Celia Alvarez Munoz American, b. 1937
Alvarez Muñoz is a Mexican American conceptual multimedia artist who is known for her photography, painting, installations, and public art, as well as for her writing. Born in El Paso, Texas, Álvarez Muñoz's work addresses the dichotomy of living between two cultures. Common themes in her practice include: Catholicism, Mexican American experience, the past versus the present and English versus Spanish language. The artist incorporates themes of family and "communal memories" in her pieces. She uses text and images in her work to explore the ambiguous signs and signifiers where cultures meet and to communicate stories of American history, culture, and society.
She studied at Texas Western University (now University of Texas) in El Paso, taking mostly commercial art classes. Quickly thereafter she began teaching art to children. After relocating several times to different parts of the country, Álvarez Muñoz and her husband and their two small children returned to Texas, to Arlington. In 1977, at the age of forty, she enrolled in graduate school at North Texas State University (NTSU; now University of North Texas) in Denton. There she took courses with the artists Vernon Fisher (b.1943) and Al Souza (b.1944), who influenced her conceptual practice across mediums, from artist's books and photographs to installations and public works. While attending NTSU, she began work on her series Enlightenment.Enlightenment tapped into her memories of growing up along the Mexican border in the aftermath of the Great Depression. Deeply committed to her bilingual and bicultural heritage, the artist plays with text, puns, and double meanings, regularly addressing such themes as cognitive development and language acquisition.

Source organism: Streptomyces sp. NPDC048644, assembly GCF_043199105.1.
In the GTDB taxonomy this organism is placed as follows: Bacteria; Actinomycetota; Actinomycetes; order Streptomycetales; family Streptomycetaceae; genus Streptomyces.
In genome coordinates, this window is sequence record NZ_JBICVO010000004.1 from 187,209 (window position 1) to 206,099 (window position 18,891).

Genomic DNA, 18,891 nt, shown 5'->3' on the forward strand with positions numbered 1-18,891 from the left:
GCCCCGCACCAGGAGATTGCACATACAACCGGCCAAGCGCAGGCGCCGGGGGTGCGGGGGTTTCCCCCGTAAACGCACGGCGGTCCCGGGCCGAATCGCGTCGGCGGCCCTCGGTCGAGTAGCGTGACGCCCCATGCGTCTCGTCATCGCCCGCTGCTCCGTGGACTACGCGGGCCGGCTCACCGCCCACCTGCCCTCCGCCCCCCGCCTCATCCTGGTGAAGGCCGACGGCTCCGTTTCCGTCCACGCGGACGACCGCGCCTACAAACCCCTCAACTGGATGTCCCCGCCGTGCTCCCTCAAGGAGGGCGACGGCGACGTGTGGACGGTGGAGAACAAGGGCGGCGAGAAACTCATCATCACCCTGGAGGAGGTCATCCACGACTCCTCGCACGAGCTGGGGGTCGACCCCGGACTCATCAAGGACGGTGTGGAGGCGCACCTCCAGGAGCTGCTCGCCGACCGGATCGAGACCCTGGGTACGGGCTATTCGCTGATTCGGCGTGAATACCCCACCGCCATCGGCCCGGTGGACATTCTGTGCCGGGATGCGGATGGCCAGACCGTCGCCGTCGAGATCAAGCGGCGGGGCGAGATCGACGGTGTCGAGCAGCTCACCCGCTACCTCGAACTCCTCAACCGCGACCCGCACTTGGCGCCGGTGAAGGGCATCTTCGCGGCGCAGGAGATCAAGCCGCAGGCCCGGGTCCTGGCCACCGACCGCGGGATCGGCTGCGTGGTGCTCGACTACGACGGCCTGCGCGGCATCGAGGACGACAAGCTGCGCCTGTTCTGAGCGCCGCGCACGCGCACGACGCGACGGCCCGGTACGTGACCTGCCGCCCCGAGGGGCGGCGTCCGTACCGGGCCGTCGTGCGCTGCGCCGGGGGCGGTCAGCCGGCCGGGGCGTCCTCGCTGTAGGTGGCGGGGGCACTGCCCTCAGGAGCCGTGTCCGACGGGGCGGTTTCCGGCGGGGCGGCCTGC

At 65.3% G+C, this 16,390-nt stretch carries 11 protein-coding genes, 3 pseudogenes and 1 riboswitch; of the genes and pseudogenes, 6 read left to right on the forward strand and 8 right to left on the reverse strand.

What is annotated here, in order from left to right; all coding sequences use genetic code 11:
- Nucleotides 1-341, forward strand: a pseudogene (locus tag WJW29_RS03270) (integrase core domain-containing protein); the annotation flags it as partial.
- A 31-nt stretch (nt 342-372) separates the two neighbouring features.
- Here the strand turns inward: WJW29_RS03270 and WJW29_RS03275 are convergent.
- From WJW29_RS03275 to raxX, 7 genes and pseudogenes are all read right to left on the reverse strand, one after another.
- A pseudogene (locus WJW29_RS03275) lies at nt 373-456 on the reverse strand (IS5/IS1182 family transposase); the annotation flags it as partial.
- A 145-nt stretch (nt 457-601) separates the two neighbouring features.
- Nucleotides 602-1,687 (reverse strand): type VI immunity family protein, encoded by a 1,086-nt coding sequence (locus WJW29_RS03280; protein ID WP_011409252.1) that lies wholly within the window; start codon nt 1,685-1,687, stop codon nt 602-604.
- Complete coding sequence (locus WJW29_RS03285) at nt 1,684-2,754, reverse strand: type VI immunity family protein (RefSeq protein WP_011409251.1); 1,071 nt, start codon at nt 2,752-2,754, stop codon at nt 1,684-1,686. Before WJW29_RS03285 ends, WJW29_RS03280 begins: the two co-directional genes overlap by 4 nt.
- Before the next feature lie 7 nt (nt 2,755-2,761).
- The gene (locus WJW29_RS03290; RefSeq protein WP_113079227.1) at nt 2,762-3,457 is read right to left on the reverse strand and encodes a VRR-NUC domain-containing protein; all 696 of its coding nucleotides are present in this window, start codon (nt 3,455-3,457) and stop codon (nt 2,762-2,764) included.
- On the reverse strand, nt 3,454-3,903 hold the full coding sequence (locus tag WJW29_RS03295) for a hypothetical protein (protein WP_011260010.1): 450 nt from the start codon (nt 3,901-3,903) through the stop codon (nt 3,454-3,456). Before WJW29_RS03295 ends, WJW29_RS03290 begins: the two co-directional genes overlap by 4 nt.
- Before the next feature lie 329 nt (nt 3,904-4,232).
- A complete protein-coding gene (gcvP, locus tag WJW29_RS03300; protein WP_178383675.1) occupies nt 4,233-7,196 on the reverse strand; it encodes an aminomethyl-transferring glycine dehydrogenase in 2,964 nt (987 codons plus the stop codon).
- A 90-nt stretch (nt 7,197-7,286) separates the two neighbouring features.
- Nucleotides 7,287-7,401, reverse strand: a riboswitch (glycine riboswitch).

Her most recent work continues to relate to the experiences of living in the physical as well as the psychological and political border zone. Álvarez Muñoz has received numerous awards, including two National Endowment for the Arts grants (1988, 1991). Her work has been exhibited widely in group exhibitions, such as the Whitney Biennial (1991), and in solo presentations at the Museum of Contemporary Art San Diego (1991); Dallas Museum of Art (1991); Capp Street Project, San Francisco (1994); and University of Texas at Arlington (2002). Her work has been acquired by public collections, including the Art Institute of Chicago; Getty Research Institute, Los Angeles; Museum of Contemporary Art Chicago; and Museum of Fine Arts, Houston. Muñoz’s work was included in the invitational traveling exhibition Our Journeys/Our Stories: Portraits of Latino Achievement by the Smithsonian Institution and Radical Women: Latin American Art, 1960–1985, among other exhibits.